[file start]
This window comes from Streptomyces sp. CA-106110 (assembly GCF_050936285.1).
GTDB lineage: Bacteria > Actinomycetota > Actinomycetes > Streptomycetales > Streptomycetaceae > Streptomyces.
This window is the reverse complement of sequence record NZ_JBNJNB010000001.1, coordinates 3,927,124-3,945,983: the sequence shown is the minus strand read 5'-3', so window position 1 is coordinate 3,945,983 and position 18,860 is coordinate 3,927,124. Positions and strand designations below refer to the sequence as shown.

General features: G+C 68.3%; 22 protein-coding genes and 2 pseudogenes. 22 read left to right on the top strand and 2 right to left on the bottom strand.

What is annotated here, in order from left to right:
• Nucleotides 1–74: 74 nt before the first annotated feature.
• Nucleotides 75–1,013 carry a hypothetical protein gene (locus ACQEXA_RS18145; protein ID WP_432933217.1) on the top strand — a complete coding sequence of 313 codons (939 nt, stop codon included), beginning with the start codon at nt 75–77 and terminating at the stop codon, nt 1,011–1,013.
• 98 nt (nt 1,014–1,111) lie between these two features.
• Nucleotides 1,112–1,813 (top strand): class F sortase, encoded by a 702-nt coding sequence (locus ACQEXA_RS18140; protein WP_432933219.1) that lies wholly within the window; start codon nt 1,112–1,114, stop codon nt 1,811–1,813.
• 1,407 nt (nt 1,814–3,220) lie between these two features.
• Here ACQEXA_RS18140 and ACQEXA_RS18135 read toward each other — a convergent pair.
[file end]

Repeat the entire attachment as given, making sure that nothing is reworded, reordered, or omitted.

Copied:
This window comes from Streptomyces sp. CA-106110 (assembly GCF_050936285.1).
GTDB lineage: Bacteria > Actinomycetota > Actinomycetes > Streptomycetales > Streptomycetaceae > Streptomyces.
This window is the reverse complement of sequence record NZ_JBNJNB010000001.1, coordinates 3,927,124-3,945,983: the sequence shown is the minus strand read 5'-3', so window position 1 is coordinate 3,945,983 and position 18,860 is coordinate 3,927,124. Positions and strand designations below refer to the sequence as shown.

General features: G+C 68.3%; 22 protein-coding genes and 2 pseudogenes. 22 read left to right on the top strand and 2 right to left on the bottom strand.

What is annotated here, in order from left to right:
• Nucleotides 1–74: 74 nt before the first annotated feature.
• Nucleotides 75–1,013 carry a hypothetical protein gene (locus ACQEXA_RS18145; protein ID WP_432933217.1) on the top strand — a complete coding sequence of 313 codons (939 nt, stop codon included), beginning with the start codon at nt 75–77 and terminating at the stop codon, nt 1,011–1,013.
• 98 nt (nt 1,014–1,111) lie between these two features.
• Nucleotides 1,112–1,813 (top strand): class F sortase, encoded by a 702-nt coding sequence (locus ACQEXA_RS18140; protein WP_432933219.1) that lies wholly within the window; start codon nt 1,112–1,114, stop codon nt 1,811–1,813.
• 1,407 nt (nt 1,814–3,220) lie between these two features.
• Here ACQEXA_RS18140 and ACQEXA_RS18135 read toward each other — a convergent pair.